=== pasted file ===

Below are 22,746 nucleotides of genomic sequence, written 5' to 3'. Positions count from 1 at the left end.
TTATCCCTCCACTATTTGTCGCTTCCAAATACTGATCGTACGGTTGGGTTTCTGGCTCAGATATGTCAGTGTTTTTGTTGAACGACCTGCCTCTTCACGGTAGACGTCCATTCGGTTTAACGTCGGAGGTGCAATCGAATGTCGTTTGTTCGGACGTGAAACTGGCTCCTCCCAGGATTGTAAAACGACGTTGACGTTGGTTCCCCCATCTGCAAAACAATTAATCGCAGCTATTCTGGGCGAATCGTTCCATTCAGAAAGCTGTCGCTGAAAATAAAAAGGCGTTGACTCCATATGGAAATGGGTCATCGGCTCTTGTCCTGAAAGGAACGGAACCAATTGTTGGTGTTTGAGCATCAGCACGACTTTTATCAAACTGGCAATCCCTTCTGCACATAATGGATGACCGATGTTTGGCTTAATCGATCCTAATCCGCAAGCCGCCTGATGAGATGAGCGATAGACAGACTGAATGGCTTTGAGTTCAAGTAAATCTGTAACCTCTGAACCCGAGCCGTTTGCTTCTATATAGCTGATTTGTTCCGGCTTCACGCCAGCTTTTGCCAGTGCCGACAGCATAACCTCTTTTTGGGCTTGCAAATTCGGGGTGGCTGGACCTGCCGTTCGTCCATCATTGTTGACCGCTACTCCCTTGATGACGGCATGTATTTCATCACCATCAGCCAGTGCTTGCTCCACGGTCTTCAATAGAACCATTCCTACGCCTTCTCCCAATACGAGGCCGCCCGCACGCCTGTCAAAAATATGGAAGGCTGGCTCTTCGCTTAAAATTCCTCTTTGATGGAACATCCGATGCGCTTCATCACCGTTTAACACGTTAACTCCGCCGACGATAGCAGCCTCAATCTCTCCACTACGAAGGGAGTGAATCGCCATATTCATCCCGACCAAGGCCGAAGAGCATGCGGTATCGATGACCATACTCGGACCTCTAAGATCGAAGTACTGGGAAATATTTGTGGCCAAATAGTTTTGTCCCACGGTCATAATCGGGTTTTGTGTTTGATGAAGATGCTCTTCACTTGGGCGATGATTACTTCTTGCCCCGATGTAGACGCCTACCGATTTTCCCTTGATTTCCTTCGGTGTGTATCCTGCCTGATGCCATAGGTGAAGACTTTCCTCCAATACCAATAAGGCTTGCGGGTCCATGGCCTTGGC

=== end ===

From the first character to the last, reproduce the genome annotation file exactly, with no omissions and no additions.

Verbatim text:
Below are 22,746 nucleotides of genomic sequence, written 5' to 3'. Positions count from 1 at the left end.
TTATCCCTCCACTATTTGTCGCTTCCAAATACTGATCGTACGGTTGGGTTTCTGGCTCAGATATGTCAGTGTTTTTGTTGAACGACCTGCCTCTTCACGGTAGACGTCCATTCGGTTTAACGTCGGAGGTGCAATCGAATGTCGTTTGTTCGGACGTGAAACTGGCTCCTCCCAGGATTGTAAAACGACGTTGACGTTGGTTCCCCCATCTGCAAAACAATTAATCGCAGCTATTCTGGGCGAATCGTTCCATTCAGAAAGCTGTCGCTGAAAATAAAAAGGCGTTGACTCCATATGGAAATGGGTCATCGGCTCTTGTCCTGAAAGGAACGGAACCAATTGTTGGTGTTTGAGCATCAGCACGACTTTTATCAAACTGGCAATCCCTTCTGCACATAATGGATGACCGATGTTTGGCTTAATCGATCCTAATCCGCAAGCCGCCTGATGAGATGAGCGATAGACAGACTGAATGGCTTTGAGTTCAAGTAAATCTGTAACCTCTGAACCCGAGCCGTTTGCTTCTATATAGCTGATTTGTTCCGGCTTCACGCCAGCTTTTGCCAGTGCCGACAGCATAACCTCTTTTTGGGCTTGCAAATTCGGGGTGGCTGGACCTGCCGTTCGTCCATCATTGTTGACCGCTACTCCCTTGATGACGGCATGTATTTCATCACCATCAGCCAGTGCTTGCTCCACGGTCTTCAATAGAACCATTCCTACGCCTTCTCCCAATACGAGGCCGCCCGCACGCCTGTCAAAAATATGGAAGGCTGGCTCTTCGCTTAAAATTCCTCTTTGATGGAACATCCGATGCGCTTCATCACCGTTTAACACGTTAACTCCGCCGACGATAGCAGCCTCAATCTCTCCACTACGAAGGGAGTGAATCGCCATATTCATCCCGACCAAGGCCGAAGAGCATGCGGTATCGATGACCATACTCGGACCTCTAAGATCGAAGTACTGGGAAATATTTGTGGCCAAATAGTTTTGTCCCACGGTCATAATCGGGTTTTGTGTTTGATGAAGATGCTCTTCACTTGGGCGATGATTACTTCTTGCCCCGATGTAGACGCCTACCGATTTTCCCTTGATTTCCTTCGGTGTGTATCCTGCCTGATGCCATAGGTGAAGACTTTCCTCCAATACCAATAAGGCTTGCGGGTCCATGGCCTTGGC